Absolute Maximum: The absolute maximum is a point x across the entire range of the function f(x) at which it has a maximum value. The absolute maximum is also sometimes referred to as a global maximum.
 Local Minimum: The minimum input value of x, at which the function f(x) has the minimum output, is called the minimum of the function. It is generally defined within an interval and is also called the local minimum.
 Absolute Minimum: The absolute minimum is a point x across the entire range of the function f(x) at which it has a minimum value. The absolute minimum is also sometimes referred to as a global minimum.
 Point of Inversion: The value of x within the domain of f(x), which is neither a local maximum nor a local minimum, is called the point of inversion. The points in the immediate neighborhood towards the left and towards the right of the point of inversion, have a slope of zero.
 Maximum Value: The output obtained from the function f(x), on substituting the local maximum point value for x, is called the maximum value of the function. It is the maximum value of the function across the range of the function.
 Minimum Value: The output obtained from the function f(x), on substituting the local minimum point value for x, is called the minimum value of the function. It is the minimum value of the function across the range of the function.
 Extreme Value Theorem: For a function f defined in a closed interval [a, b], and is continuous over this closed interval, there exist points c, d, within the interval [a, b] at which this function f attains a maximum and minimum value. f(c) > f(x) > f(d).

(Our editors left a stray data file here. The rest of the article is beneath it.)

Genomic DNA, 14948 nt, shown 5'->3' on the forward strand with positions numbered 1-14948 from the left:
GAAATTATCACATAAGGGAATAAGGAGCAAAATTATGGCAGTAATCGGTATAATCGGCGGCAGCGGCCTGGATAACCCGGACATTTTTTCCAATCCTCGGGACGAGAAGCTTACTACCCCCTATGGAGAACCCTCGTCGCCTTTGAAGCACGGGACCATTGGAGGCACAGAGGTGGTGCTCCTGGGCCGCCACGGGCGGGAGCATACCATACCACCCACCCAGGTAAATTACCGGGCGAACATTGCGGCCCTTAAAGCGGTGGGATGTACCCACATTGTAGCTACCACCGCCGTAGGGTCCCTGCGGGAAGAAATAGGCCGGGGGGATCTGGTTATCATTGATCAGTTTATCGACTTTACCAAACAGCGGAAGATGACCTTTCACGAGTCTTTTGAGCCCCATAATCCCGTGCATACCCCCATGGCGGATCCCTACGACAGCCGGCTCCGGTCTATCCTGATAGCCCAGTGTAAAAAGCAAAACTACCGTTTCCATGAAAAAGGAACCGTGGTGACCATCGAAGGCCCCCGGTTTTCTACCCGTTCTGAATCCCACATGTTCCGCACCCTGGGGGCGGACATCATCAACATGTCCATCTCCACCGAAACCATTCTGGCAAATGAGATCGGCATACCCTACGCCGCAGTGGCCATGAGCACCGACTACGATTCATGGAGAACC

Applications of Relative Maxima and Minima
The concept of local maximum has numerous uses in business, economics, engineering. Let us find some of the important uses of the local maximum.
 The price of a stock, if represented in the form of a functional equation and a graph, is helpful to find the points where the price of the stock is maximum and minimum.
 The voltage in an electrical appliance, at which it peaks can be identified with the help of relative maxima, of the voltage function.
 In the food processing units, the humidity is represented by a function, and the maximum humidity at which the food is spoilt, and the minimum humidity required to keep the food fresh, can be found from the relative maxima and minima.
 The number of seeds to be sown in a field to get the maximum output can be found from the relative maxima.
 For a parabolic equation, the relative maxima and minima is helpful in knowing the point at which the vertex of the parabola lies.
 The maximum height reached by a ball, which has been thrown in the air and following a parabolic path, can be found by knowing the relative maxima.
Related Topics
The following topics help in a better understanding of relative maxima and minima.
Examples on Relative Maxima and Minima